(4) Roman, Remy
I love the name Roman, and I love it for this family. The French variant Romain is cool too, if they prefer. Cate Blanchett has a Roman, and so does blogger Kate Rhodes, both of whom are great examples of great naming. Roman also made me think of the name/nickname Remy, which I thought could be great for them too. Remy is a great French name! Such a cool name for a little guy! It’s a variant of Remigius, which is the name of several saints. One caveat is that I’ve seen some girls named Remy, but the Social Security stats show it’s almost twice as popular for boys as it is for girls.

remy

I recommended it to this family, who seems like they might have some overlap with Lisa and her hubs style-wise, and this family has a Remy, and Lisa might also like their style.

(5) Damien
Damian and Damien are both good matches for this family, but I love the French Damien for them, and also because it’s the spelling of St. Damien of Molokai, who’s awesome.

(6) Felix
Felix is a cool, saintly name that’s been getting increased usage among Catholic families recently (here and here, for two examples), and it’s a French name! I love the story of Felix and Elisabeth Leseur, and there are a bunch of Sts. Felix, including popes!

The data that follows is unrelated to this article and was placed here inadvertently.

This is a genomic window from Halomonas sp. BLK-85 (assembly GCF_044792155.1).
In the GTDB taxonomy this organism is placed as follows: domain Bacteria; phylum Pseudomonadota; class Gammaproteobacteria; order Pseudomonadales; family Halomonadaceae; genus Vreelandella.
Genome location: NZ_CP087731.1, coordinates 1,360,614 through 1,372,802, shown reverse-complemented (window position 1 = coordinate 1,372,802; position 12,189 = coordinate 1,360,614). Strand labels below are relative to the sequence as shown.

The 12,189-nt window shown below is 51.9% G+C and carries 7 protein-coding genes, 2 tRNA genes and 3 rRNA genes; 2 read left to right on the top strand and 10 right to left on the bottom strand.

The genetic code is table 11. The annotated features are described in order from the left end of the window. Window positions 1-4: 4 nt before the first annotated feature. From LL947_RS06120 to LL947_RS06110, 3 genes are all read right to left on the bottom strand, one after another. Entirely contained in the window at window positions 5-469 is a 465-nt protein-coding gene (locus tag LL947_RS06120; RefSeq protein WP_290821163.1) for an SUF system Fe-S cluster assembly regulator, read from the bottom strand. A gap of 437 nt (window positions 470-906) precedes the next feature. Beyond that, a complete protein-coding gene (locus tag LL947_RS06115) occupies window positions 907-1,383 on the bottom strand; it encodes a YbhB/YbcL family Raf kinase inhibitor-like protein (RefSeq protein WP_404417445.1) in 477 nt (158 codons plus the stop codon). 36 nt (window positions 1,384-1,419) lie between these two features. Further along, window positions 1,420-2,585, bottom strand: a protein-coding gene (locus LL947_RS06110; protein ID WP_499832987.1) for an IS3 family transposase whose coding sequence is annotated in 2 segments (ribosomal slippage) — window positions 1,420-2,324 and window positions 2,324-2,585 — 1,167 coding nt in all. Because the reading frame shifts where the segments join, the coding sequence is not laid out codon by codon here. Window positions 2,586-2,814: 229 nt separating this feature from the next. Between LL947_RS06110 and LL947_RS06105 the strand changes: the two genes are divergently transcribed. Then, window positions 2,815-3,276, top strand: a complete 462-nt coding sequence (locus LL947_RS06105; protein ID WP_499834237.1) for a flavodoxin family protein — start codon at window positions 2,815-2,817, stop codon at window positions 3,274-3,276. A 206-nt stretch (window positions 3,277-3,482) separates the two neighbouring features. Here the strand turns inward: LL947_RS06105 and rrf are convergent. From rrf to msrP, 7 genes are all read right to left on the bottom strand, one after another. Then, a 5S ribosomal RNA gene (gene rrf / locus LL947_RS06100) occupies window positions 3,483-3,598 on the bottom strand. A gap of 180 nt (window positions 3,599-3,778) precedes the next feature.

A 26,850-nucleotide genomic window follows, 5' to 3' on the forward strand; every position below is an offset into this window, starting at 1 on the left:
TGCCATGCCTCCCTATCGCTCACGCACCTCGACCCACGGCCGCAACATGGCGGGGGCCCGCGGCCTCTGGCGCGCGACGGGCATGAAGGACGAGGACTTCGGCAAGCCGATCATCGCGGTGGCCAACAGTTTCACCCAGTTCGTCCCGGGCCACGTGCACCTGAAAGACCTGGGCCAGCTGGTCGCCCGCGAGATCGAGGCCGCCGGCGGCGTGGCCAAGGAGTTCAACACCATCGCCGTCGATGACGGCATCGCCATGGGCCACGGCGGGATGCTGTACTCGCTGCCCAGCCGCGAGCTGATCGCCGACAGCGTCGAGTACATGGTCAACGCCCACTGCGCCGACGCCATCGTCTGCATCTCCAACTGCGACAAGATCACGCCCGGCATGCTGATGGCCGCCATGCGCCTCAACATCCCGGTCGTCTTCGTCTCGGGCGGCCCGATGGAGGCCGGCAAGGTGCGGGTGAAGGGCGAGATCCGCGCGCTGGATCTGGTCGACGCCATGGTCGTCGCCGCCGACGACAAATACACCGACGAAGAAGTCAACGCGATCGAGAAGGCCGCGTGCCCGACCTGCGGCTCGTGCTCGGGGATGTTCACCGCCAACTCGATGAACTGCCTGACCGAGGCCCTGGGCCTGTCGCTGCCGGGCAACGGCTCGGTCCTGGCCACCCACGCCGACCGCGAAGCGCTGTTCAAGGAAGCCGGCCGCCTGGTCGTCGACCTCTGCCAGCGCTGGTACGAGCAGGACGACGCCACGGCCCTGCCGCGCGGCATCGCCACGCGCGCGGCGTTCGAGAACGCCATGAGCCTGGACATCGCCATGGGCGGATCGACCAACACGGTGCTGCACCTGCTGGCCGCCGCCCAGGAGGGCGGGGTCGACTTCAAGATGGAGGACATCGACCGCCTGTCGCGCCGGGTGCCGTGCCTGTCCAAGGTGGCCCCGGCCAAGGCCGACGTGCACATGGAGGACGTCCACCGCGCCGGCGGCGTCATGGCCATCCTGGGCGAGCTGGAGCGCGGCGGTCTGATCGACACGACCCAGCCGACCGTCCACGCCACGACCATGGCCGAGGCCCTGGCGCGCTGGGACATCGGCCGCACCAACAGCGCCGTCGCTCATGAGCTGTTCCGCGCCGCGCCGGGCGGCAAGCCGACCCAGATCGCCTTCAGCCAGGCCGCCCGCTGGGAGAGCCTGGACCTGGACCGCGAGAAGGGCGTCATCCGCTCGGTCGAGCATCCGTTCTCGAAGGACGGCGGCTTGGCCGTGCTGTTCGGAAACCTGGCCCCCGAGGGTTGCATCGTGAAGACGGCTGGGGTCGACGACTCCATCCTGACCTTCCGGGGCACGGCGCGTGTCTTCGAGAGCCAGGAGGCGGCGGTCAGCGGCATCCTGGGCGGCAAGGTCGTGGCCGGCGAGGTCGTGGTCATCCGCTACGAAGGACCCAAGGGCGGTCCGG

(7) Rocco
Finally, Rocco is a great connection between Lisa’s husband’s Bruno and Lisa’s Dominic, as it’s a style match for them both. There’s a St. Rocco who was a Frenchman — he’s also known as Roch and Rock — so that provides a cool connection for them and some fun nicknames.

And those are all my ideas for Lisa and her husband! What do all think? What name(s) would you suggest for the little brother of Eliette, Margot, and Quentin?

Birth announcement: Matthias Victor

I did a spotlight on Matthias back in the spring for a reader who’d requested it, and lo and behold the reader has let me know that she’s given birth to a little boy and given him the fantastic combo … Matthias Victor!

Laura writes,

I just wanted to let you know I had my baby about a month ago. Thanks again for doing the Matthias name spotlight. We did in fact name him Matthias … Matthias Victor. He is a very sweet baby and we are all doing well.”